Monday, February 20, 2006

New Heights of Absurdity

An anonymous reader brought my attention to this new effort to pass a sedition law in the US, as a noble successor to two previous unconstitutional pieces of legislation: the Alien and Sedition Acts of 1798 and the Sedition Act of 1918.

Meanwhile, I got this notice in my mailbox today alogn with several other MLA calls for papers, I particularly like the part that says: "Intellectually rigorous approaches that avoid the familiar ruts of conference papers--inspired by the research methods of the surrealist project, for instance--are particularly welcome"


Announcement and Call for Papers

The Lebowski Cult: An Academic Symposium
28-29 September 2006
The Executive West
830 Phillips Lane
Louisville, Kentucky

The aim of this small symposium is to invent a critical program equal to
the task of interpreting The Big Lebowski (1998) and addressing the
Lebowski cult that has quickly grown in its wake, both the legions of
more or less public fans as well as the cultural politics, resonances,
and after-affects of their fanaticism.

The 5th Annual Lebowski Fest (
scheduled to follow the symposium, September 29th & 30th, will be
included in the conference registration.

The organizers invite papers ranging in approach from the theoretical to
the documentary, from alternative historicism to cultural phenomenology.
Intellectually rigorous approaches that avoid the familiar ruts of
conference papers--inspired by the research methods of the surrealist
project, for instance--are particularly welcome on Lebowski and the
following topics:

Auteur Theory and Cult Film, the sixties and the nineties, Creedence and
The Eagles, Bob Dylan and Kenny Rogers, Logjammin and Gutterballs,
Fluxus and the Brunswick aesthetic, fans and audiences, the hard-boiled
and the postmodern, nihilism and existentialism, the Port Huron
Statement, Malibu, Busby Berkeley, Saddam, The Long Goodbye, Nixon,
bowling, Tara Reid, The Big Sleep, Vietnam, hippies, the Jesus,
language, citation, catch-phrases, cliche, coinage, dreaming, "smart"
films, irony, the last Western, Los Angeles, or what-have-you.

An abstract of about 500 words as well as a brief CV should be e-mailed
(in the body of the e-mail: no attachments) by March 1st, 2006, to both
Aaron Jaffe, Assistant Professor of English, University of Louisville,, and Ed Comentale, Associate Professor of
English, Indiana University,

As the symposium will be held in a local bowling alley, participants
should arrange to bring appropriate footwear or be prepared to rent on

Yes, I suppose it's funny, funny in the way that the rest of hipster-irony is funny. Oh, I'm so glad to see my fellow-academics are striving to achieve such relevance in this time of world-wide crisis. It's heartening to know that at least one of the coordinators of this symposium actually has tenure at a major research institution. That must be because their work is so very, very rigorous and challenging.


Anonymous said...

history lesson - CANCELLED

In a seven-year-old secret program at the National Archives, intelligence agencies have been removing from public access thousands of historical documents that were available for years, including some already published by the State Department and others photocopied years ago by private historians.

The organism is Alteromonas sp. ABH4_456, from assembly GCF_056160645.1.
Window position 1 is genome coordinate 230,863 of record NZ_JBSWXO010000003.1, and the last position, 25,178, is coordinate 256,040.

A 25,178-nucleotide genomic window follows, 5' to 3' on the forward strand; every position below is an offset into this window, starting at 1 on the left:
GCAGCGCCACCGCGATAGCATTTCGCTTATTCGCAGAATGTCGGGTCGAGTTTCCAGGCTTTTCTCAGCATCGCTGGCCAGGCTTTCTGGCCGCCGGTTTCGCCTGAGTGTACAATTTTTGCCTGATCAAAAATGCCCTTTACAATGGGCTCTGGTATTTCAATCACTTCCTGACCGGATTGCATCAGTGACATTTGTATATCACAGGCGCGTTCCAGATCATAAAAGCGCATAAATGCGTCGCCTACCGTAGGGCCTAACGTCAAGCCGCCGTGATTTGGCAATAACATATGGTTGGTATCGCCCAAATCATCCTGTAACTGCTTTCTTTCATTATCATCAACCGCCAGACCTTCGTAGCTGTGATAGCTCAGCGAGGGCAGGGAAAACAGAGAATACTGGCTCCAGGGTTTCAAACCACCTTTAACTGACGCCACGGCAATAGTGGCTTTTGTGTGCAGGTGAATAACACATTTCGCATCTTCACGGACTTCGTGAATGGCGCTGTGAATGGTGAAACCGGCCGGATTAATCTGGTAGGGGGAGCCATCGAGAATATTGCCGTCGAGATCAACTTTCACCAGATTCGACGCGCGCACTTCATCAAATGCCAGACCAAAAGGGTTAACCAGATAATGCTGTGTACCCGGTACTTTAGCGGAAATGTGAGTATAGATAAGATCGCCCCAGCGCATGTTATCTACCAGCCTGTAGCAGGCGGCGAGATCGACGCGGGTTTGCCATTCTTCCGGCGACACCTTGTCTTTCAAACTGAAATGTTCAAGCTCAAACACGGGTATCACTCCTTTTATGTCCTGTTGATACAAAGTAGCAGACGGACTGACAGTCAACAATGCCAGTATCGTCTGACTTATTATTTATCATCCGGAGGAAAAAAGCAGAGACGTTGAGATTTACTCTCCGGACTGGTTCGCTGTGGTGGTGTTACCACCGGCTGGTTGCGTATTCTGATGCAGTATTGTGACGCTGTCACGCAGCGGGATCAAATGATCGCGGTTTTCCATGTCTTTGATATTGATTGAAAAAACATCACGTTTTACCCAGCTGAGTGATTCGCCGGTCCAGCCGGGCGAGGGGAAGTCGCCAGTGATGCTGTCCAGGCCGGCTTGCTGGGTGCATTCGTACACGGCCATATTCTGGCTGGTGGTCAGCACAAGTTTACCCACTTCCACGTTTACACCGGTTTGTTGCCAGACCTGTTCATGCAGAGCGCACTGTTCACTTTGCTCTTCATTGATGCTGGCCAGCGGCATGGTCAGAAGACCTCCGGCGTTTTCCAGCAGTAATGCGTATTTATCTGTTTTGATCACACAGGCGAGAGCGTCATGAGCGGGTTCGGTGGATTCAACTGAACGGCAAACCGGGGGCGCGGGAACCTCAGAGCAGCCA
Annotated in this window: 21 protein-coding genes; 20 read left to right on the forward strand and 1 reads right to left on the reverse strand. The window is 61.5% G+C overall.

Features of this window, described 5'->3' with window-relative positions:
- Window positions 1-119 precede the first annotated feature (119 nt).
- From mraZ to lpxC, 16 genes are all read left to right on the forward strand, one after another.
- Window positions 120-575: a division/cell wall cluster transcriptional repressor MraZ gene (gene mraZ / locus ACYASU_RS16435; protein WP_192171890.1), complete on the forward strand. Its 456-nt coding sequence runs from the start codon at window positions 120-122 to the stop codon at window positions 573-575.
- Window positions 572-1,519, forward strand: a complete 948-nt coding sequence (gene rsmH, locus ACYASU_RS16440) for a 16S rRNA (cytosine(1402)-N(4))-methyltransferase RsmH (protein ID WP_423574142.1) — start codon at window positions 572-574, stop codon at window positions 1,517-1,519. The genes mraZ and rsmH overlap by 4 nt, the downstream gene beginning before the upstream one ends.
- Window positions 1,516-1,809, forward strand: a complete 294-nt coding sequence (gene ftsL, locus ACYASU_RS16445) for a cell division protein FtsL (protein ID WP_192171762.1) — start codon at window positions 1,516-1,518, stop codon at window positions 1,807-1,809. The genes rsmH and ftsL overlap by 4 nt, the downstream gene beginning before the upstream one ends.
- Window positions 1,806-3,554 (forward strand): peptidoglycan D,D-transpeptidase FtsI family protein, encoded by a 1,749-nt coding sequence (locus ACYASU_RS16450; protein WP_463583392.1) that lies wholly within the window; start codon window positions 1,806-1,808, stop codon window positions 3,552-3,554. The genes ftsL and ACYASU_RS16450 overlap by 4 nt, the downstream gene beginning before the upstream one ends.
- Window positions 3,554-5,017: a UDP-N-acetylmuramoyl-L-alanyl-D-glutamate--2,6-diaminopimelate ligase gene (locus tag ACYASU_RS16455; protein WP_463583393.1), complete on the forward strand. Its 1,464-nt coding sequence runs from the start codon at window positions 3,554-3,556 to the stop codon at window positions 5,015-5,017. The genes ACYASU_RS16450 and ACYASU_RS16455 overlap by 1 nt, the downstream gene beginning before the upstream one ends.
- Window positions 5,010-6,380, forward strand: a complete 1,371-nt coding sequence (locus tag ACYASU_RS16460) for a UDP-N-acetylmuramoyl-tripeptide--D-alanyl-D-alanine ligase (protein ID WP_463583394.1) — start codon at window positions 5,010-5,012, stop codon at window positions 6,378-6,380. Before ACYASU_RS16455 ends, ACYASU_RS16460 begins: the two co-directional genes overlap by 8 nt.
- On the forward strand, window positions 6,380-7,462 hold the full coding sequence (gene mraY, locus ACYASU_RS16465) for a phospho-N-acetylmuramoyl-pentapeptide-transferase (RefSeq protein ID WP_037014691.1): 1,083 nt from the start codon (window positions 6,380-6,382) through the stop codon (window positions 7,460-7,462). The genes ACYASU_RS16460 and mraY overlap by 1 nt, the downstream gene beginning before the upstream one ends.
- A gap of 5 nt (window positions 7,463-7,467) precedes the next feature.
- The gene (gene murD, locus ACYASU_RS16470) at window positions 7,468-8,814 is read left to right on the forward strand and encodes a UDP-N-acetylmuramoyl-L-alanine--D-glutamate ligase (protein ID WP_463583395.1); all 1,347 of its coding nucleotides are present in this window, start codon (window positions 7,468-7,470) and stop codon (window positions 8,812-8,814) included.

an intelligence historian, Matthew M. Aid, noticed that dozens of documents he had copied years ago had been withdrawn from the archives' open shelves.

Mr. Aid was struck by what seemed to him the innocuous contents of the documents — mostly decades-old State Department reports from the Korean War and the early cold war. He found that eight reclassified documents had been previously published in the State Department's history series, "Foreign Relations of the United States."

"The stuff they pulled should never have been removed," he said. "Some of it is mundane, and some of it is outright ridiculous."

Anonymous said...

"...Even though universities give students email addresses, it’s often the case that students won’t use them. Instead they prefer their free hotmail or yahoo or gmail addresses. No problem as such there, except that sometimes the students pick the kind of addresses for themselves that aren’t exactly professional-quality. Frankly it feels a bit odd to correspond with, e.g., missbitchy23 or WildcatBongs about letters of reference or what have you" Kieran Healy via Atrios, re NYT article on student emails to professors

Anonymous said...

This is akin to Nero's fiddling while Rome burned. Plus ca change etc.

Anonymous said...

The academic coup d'etat engineered by hard left members of the faculty of arts and sciences against Harvard's president Lawrence Summers has broad implications beyond Cambridge and even beyond the Ivy League. It represents a major victory for hard-left censors over reasoned discourse about controversial issues. The political correctness cops won a big victory, and reasoned discourse suffered a significant defeat. Dersh

reb said...

Oy. Dersh. which should I be laughing at more "academic coup" or "hard left"?
What constitutes "hard left" these days, the Marxist Literary Group? ( )

reb said...

Indeed, I had a really annoying student whose email address appropriately began with "fuccisyourproblem."